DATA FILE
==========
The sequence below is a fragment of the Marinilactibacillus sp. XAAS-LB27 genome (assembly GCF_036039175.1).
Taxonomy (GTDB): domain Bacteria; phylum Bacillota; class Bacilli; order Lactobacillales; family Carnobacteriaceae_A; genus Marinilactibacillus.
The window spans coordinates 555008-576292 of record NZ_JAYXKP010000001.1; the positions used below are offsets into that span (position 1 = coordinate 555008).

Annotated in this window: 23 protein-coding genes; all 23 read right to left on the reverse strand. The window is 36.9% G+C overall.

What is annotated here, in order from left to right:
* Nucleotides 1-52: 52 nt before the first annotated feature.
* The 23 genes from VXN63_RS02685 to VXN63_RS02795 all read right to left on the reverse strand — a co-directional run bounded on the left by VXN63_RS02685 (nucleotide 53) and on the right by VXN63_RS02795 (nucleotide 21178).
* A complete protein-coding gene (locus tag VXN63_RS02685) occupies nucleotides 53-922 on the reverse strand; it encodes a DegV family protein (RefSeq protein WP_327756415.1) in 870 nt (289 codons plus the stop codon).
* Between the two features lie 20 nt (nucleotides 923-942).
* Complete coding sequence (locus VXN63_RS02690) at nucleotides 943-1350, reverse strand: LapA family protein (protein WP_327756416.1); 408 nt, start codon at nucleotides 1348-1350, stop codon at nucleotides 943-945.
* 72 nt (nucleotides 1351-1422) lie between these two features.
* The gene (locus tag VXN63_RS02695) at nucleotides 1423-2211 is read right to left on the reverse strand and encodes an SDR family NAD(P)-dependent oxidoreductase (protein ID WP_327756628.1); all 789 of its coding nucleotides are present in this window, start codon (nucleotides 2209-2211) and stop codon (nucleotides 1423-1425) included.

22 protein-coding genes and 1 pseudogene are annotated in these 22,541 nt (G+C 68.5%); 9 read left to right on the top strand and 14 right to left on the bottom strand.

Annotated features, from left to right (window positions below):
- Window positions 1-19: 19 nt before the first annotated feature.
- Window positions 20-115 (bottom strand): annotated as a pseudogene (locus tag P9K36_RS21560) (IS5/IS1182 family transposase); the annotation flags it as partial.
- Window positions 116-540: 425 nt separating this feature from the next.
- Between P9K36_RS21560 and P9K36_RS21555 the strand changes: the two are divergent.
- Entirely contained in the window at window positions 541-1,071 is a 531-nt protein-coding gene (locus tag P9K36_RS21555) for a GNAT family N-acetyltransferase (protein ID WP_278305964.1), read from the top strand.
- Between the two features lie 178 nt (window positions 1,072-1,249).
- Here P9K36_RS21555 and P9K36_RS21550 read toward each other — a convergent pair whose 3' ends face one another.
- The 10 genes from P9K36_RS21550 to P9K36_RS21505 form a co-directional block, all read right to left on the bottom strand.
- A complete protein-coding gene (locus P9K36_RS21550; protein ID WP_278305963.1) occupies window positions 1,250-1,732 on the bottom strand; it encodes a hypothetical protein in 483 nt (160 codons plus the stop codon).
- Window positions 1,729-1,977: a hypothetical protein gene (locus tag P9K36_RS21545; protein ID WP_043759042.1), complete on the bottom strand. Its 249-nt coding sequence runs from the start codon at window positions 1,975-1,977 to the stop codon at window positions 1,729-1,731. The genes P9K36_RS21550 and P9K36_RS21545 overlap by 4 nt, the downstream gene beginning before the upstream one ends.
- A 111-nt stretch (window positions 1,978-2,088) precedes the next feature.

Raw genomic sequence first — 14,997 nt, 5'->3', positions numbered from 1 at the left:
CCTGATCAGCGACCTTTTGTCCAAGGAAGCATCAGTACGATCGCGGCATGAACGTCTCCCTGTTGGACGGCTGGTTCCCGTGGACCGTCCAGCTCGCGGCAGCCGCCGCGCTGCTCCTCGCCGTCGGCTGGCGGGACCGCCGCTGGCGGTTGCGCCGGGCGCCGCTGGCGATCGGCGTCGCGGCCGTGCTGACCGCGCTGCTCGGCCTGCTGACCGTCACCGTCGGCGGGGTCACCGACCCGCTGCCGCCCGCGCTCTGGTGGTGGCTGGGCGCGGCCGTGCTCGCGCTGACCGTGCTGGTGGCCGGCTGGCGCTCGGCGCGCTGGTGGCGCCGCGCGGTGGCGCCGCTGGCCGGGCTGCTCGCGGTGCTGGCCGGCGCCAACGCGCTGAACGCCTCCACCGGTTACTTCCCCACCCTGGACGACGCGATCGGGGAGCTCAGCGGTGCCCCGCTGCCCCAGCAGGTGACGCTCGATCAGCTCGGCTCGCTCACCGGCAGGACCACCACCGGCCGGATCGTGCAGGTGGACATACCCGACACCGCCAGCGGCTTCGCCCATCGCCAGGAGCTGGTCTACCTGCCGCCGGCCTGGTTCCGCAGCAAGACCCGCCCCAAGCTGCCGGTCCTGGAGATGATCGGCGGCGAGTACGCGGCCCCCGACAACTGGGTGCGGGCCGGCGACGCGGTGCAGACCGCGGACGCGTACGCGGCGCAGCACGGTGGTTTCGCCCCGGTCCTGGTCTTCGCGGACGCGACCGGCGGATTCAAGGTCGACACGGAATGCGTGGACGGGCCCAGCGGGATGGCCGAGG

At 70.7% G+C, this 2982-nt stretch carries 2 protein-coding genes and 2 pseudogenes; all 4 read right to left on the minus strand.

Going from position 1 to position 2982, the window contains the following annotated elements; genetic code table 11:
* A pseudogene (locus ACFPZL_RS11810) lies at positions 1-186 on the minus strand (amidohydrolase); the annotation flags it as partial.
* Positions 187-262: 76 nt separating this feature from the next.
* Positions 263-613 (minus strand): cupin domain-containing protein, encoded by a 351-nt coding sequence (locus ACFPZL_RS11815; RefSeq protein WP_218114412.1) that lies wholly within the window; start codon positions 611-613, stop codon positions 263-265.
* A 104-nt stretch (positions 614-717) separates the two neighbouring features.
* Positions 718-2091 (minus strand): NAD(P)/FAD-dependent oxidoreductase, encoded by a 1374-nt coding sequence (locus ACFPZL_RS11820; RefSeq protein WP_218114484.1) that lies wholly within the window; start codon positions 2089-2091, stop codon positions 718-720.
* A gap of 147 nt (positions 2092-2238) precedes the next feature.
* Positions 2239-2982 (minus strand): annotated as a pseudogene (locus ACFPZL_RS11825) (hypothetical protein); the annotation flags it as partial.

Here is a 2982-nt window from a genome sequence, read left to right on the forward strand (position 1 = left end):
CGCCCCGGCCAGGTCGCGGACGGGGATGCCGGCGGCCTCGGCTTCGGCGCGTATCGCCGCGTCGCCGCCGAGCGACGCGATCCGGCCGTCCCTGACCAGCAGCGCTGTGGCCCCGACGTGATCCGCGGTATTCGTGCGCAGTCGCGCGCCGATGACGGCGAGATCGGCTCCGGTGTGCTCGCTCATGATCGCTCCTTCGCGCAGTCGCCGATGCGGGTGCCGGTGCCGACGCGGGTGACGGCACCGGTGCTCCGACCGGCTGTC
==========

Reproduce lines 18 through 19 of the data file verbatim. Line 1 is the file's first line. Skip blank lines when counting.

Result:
- Between P9K36_RS21560 and P9K36_RS21555 the strand changes: the two are divergent.
- Entirely contained in the window at window positions 541-1,071 is a 531-nt protein-coding gene (locus tag P9K36_RS21555) for a GNAT family N-acetyltransferase (protein ID WP_278305964.1), read from the top strand.